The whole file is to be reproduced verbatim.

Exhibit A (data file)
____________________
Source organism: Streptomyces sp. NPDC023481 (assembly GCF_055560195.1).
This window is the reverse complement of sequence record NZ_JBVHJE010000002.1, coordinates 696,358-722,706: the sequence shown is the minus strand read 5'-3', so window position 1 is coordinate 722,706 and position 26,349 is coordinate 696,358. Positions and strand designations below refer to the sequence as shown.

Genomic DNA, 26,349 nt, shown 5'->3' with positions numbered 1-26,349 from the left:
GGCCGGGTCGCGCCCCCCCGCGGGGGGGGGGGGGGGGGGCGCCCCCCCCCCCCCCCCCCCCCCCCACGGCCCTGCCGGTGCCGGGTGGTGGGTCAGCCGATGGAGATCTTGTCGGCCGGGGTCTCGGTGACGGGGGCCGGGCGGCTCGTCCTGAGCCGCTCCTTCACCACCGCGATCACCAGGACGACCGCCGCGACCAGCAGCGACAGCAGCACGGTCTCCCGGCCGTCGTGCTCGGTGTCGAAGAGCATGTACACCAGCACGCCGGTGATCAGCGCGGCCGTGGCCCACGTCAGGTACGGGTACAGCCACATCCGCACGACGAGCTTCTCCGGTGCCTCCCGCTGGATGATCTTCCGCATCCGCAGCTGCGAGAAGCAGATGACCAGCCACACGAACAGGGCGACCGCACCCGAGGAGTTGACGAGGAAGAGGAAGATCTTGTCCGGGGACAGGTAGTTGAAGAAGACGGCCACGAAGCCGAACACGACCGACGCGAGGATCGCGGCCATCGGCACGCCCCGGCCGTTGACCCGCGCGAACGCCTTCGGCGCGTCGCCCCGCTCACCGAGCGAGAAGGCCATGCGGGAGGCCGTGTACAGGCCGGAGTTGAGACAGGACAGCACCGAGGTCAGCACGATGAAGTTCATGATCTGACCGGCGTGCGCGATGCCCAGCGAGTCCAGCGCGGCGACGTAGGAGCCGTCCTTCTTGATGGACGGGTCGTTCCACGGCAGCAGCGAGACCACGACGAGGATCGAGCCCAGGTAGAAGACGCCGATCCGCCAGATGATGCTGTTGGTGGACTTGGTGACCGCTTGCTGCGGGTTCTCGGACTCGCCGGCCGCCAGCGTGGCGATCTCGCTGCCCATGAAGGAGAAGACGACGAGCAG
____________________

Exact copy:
Source organism: Streptomyces sp. NPDC023481 (assembly GCF_055560195.1).
This window is the reverse complement of sequence record NZ_JBVHJE010000002.1, coordinates 696,358-722,706: the sequence shown is the minus strand read 5'-3', so window position 1 is coordinate 722,706 and position 26,349 is coordinate 696,358. Positions and strand designations below refer to the sequence as shown.

Genomic DNA, 26,349 nt, shown 5'->3' with positions numbered 1-26,349 from the left:
GGCCGGGTCGCGCCCCCCCGCGGGGGGGGGGGGGGGGGGCGCCCCCCCCCCCCCCCCCCCCCCCCACGGCCCTGCCGGTGCCGGGTGGTGGGTCAGCCGATGGAGATCTTGTCGGCCGGGGTCTCGGTGACGGGGGCCGGGCGGCTCGTCCTGAGCCGCTCCTTCACCACCGCGATCACCAGGACGACCGCCGCGACCAGCAGCGACAGCAGCACGGTCTCCCGGCCGTCGTGCTCGGTGTCGAAGAGCATGTACACCAGCACGCCGGTGATCAGCGCGGCCGTGGCCCACGTCAGGTACGGGTACAGCCACATCCGCACGACGAGCTTCTCCGGTGCCTCCCGCTGGATGATCTTCCGCATCCGCAGCTGCGAGAAGCAGATGACCAGCCACACGAACAGGGCGACCGCACCCGAGGAGTTGACGAGGAAGAGGAAGATCTTGTCCGGGGACAGGTAGTTGAAGAAGACGGCCACGAAGCCGAACACGACCGACGCGAGGATCGCGGCCATCGGCACGCCCCGGCCGTTGACCCGCGCGAACGCCTTCGGCGCGTCGCCCCGCTCACCGAGCGAGAAGGCCATGCGGGAGGCCGTGTACAGGCCGGAGTTGAGACAGGACAGCACCGAGGTCAGCACGATGAAGTTCATGATCTGACCGGCGTGCGCGATGCCCAGCGAGTCCAGCGCGGCGACGTAGGAGCCGTCCTTCTTGATGGACGGGTCGTTCCACGGCAGCAGCGAGACCACGACGAGGATCGAGCCCAGGTAGAAGACGCCGATCCGCCAGATGATGCTGTTGGTGGACTTGGTGACCGCTTGCTGCGGGTTCTCGGACTCGCCGGCCGCCAGCGTGGCGATCTCGCTGCCCATGAAGGAGAAGACGACGAGCAG